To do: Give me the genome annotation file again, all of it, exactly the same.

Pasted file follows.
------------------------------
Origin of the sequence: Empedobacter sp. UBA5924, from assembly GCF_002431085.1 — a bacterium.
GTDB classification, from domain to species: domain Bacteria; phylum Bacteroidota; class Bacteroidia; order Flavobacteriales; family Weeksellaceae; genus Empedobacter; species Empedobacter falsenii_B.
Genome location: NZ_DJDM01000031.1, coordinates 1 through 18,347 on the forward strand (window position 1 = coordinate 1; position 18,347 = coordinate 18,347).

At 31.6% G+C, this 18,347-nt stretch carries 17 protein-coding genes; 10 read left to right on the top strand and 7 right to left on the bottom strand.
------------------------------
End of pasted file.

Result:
Origin of the sequence: Empedobacter sp. UBA5924, from assembly GCF_002431085.1 — a bacterium.
GTDB classification, from domain to species: domain Bacteria; phylum Bacteroidota; class Bacteroidia; order Flavobacteriales; family Weeksellaceae; genus Empedobacter; species Empedobacter falsenii_B.
Genome location: NZ_DJDM01000031.1, coordinates 1 through 18,347 on the forward strand (window position 1 = coordinate 1; position 18,347 = coordinate 18,347).

At 31.6% G+C, this 18,347-nt stretch carries 17 protein-coding genes; 10 read left to right on the top strand and 7 right to left on the bottom strand.